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The Taiwan Buddhist art exhibit
Xie Ya Qing

Gold-plated bronze Buddha statue, China, Ming Dynasty (16th – 17th century). There is a small Buddha on the forehead of the Buddha statue. Photo Xie Yaqing/The Epoch Times

TAIPEI – Books and sculptures of the Buddha have existed as long as the human race has lived. Buddhism originated in India and later spread to China. With the development of Chinese culture and foreign contact with it, Buddhism and Buddhist art gradually spread to other countries. Mr. Peng Kaidong, a popular collector of gold and bronze Buddha sculptures, donated his collection of 320 sculptures and ancient art to the Taiwan National Palace Museum on March 13. The museum has built a special hall named for him, the Kaidong Hall, to honor his half-century of contributions. Seventy items from his collection will be displayed in a grand exhibition to be held in autumn of this year.

The president of Taiwan National Palace Museum, Mr. Du Zenshen, stated that the museum’s collection of gold and bronze Buddha sculptures was rather limited before Mr. Peng Kaidong's contribution. Now, with these new pieces, its preservation of ancient Chinese art will be more complete as it includes many highly sought after pieces from all over Asia. Vice President of the Art Museum, Mr. Lin Buo Ting, recalls how overjoyed the museum staff was when Mr. Peng Kaidong visited the museum last year and expressed his intention of donating his life’s collection of gold and bronze Buddha sculptures. Mr. Lin Buoting explained that members of the museum's staff have been divided into two groups; one group is in charge of preparing the hall while another is coordinating the delivery of the collection. When the last group of sculptures was carried from his residence, ninety-two year old Mr. Peng stood in the rain to bid god and goddess images farewell. He wished them all a safe journey to the Taiwan museum where they will be honored in what he feels is a more suitable environment.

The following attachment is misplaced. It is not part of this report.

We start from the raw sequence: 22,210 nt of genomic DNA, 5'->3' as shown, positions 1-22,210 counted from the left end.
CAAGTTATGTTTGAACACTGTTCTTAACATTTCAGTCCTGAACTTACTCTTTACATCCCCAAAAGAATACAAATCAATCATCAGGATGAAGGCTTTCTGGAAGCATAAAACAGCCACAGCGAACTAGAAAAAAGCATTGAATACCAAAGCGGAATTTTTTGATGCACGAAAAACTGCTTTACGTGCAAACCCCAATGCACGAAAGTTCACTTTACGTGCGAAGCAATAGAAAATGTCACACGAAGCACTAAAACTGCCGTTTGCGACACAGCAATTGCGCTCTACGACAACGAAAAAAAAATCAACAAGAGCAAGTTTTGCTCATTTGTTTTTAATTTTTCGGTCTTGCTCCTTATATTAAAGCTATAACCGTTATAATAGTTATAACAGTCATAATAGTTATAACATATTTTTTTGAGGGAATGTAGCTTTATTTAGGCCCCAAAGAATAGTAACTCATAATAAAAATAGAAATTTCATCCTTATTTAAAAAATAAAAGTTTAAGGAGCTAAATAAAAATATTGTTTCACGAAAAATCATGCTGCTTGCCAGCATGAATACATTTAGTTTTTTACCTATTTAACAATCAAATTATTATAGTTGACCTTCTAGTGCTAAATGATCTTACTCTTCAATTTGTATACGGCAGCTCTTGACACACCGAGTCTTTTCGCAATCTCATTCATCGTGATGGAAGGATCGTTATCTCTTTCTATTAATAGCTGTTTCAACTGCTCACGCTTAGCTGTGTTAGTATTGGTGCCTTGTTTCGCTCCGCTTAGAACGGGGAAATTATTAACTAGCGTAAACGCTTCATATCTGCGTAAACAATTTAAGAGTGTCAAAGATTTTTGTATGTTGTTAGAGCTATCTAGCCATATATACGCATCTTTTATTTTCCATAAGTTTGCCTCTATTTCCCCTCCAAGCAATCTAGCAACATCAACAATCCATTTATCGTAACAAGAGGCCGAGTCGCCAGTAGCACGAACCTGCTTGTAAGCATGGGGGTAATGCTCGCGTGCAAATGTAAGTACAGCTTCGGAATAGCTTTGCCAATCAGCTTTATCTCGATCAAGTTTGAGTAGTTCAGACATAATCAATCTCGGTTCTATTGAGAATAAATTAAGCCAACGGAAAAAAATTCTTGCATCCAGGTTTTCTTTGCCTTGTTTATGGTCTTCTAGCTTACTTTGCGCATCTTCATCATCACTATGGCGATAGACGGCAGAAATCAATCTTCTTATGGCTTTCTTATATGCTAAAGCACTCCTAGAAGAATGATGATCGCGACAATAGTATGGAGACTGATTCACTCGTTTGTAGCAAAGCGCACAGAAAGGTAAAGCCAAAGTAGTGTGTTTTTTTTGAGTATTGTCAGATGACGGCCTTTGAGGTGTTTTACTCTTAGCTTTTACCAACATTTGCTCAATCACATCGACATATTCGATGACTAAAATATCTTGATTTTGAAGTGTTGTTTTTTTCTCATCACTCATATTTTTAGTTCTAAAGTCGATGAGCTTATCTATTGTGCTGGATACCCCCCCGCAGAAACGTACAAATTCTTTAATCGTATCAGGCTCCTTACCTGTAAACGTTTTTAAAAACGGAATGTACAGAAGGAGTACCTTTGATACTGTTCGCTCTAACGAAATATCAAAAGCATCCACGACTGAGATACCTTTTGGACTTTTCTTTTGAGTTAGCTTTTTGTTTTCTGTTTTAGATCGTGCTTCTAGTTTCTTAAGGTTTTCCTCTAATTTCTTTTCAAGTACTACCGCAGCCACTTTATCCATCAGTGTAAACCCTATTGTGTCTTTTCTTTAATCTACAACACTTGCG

Gaining Respect for Buddha at a Tender Age

Peng was born in Taiwan Sinzu. Ever since he was young, he observed his mom (who had bound feet), being very sincere and respectful to the Buddha. This sowed the seeds of for his respect for the Buddha. On his fifteenth birthday, he purchased his first gold and bronze sculpture. He bought it because it resembled the one to which his mother prayed. Thus began his lifelong journey of collecting Buddha sculptures.

After living for close to a century, Mr. Peng Kaidong is still as fit as a fiddle. He believes his success and good health are due to god’s protection and the fact that he did not do bad deeds in life, rather, only good ones to help others.

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